CBI Conference in brief: overegulation, losers and economic policy

UK companies should take the chance to expand their ownership of European businesses, which at current exchange rates presented attractive deals.

European institutions may have taken a battering at the CBI, but one company at least which seemed to have made a go of integration on the Continent is automotive supplier Wagon.

Nick Brayshaw, chief executive, told delegates how the company had switched its focus over the past three years by buying a string of engineering companies in France and Germany.

He said UK companies should take the chance to expand their ownership of European businesses, which at current exchange rates presented attractive deals. ‘Let’s export product, by all means, but let’s export capital too,’ Brayshaw said. He urged the government to review its taxation regime that makes it more expensive for UK companies to buy and own firms abroad than for European companies to buy assets in the UK. ‘There are too many examples of the government hindering our international plans and our competitiveness relative to our major competitors,’ he said.

By losers for losers….

Archie Norman wasted no opportunity to show where the Tories stand on state handouts for industry. The shadow secretary of state for the environment, transport and the regions said: ‘Government support for business is dispensed by losers, for losers,’ in a debate with trade and industry secretary Stephen Byers. He went on to assert that ‘cars and coal’ currently consumed more state handouts than any other sectors. Byers said the Tories had poured millions into the UK car industry, but sidestepped the issue of the government’s current spending on the coal industry, and its support package to Rover. He said agriculture received the most state support.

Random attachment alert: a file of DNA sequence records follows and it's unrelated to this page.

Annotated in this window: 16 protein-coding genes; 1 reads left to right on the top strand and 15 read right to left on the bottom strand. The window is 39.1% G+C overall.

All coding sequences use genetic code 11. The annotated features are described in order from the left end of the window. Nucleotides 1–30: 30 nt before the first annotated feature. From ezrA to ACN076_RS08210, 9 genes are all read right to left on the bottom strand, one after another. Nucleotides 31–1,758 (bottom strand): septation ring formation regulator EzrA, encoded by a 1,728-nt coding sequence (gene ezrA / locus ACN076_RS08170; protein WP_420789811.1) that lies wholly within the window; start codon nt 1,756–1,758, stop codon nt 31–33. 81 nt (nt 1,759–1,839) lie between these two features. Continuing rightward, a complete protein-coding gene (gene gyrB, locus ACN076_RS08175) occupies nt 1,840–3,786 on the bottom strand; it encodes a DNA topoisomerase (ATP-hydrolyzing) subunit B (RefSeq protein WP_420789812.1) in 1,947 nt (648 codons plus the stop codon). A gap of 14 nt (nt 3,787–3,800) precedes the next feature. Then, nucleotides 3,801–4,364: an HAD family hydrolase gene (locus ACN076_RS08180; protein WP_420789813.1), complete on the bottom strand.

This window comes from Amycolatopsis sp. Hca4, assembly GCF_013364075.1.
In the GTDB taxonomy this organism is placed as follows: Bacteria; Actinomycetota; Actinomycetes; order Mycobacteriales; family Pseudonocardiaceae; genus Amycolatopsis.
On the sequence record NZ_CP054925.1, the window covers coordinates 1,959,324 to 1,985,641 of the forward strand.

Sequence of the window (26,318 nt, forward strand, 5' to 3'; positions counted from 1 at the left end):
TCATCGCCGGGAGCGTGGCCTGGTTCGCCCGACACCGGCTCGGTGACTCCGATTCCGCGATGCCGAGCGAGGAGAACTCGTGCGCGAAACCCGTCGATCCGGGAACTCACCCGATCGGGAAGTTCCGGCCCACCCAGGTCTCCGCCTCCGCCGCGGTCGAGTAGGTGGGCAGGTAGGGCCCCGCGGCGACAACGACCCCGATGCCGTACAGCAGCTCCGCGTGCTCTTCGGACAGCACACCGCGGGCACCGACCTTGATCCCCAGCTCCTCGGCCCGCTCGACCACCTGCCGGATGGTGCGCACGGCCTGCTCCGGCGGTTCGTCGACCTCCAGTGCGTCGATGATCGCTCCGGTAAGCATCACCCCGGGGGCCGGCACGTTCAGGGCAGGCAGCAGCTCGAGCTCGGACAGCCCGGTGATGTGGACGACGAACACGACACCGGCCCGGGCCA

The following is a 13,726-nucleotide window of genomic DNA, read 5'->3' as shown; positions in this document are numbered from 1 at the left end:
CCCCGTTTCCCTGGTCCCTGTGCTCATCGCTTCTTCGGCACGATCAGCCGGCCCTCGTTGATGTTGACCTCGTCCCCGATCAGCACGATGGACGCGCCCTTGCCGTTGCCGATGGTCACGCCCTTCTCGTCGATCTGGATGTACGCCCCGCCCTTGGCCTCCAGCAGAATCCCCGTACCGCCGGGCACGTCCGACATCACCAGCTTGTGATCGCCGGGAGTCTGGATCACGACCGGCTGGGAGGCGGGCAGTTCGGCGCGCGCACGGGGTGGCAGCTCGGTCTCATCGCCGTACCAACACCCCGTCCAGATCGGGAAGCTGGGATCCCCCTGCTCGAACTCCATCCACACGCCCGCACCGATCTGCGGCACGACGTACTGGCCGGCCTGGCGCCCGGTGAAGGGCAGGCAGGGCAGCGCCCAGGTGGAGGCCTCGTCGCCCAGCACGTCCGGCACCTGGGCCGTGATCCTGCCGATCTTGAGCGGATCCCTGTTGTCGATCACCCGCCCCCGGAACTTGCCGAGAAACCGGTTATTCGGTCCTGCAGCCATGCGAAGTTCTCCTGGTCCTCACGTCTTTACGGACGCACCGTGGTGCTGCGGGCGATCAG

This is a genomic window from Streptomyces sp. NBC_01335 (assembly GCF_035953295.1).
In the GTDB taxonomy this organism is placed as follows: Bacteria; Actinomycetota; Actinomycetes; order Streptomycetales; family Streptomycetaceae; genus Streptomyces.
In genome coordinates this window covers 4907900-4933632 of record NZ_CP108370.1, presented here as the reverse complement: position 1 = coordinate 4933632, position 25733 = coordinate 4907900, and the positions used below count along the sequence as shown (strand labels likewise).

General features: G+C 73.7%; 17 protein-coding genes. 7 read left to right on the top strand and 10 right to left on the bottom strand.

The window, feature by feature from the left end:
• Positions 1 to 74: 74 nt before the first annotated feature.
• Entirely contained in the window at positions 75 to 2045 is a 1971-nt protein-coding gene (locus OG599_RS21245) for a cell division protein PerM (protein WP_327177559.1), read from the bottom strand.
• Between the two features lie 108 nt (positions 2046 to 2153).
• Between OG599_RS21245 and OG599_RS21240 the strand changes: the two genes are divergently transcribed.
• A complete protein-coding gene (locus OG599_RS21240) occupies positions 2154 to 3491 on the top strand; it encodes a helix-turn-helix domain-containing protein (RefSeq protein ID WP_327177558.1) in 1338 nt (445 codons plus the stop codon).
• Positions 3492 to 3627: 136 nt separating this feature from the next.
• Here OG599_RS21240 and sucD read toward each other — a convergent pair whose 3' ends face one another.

Over regulation…

CBI director general Digby Jones said over-regulation was harming employment growth, with some companies reluctant to take on extra workers because of the red tape involved. And he urged the government to reassess its plans for the ‘flawed’ climate change levy or risk hurting already vulnerable manufacturers.

Jones told the CBI conference the tax was just one of a range of costly and time-consuming measures which threaten to damage industry. He claimed 15 new UK and EU employment rights would cost British business up to £12.3bn between 1998 and the end of next year.

‘This government has been over-willing to pursue its social policy ends by imposing burdens on the private sector,’ he said. But the CBI chief praised the current government for taking a ‘long-term view’ on investment for transport, and said he was disappointed none of the other parties had made a commitment to honour its 10-year programme.

No change in economic policy…

Chancellor Gordon Brown told the CBI there would be no change in government economic policy which he said had delivered low inflation, low long-term interest rates, and low public debt. Speaking two days before his pre-budget statement he said overall levels of productivity in the UK remained too low, and that the government’s target was for UK’s productivity growth to outpace its main rivals over the next 10 years.

No win, no fee…

A steep rise in industrial tribunals over the past year could be the increase in ‘no-win, no-fee’ legal services for claimants, the conference heard. CBI director general Digby Jones cited a hypothetical example of a firm where an employee leaves, and then, five months later files a claim against the former employer for constructive dismissal: ‘The firm’s legal adviser knows the firm would win the case, but the legal bill to the company (which does not get legal aid) could run into £10,000. For a firm of just 50 people, the alternative route is attractive: offer the claimant a couple of thousand pounds to drop the case.’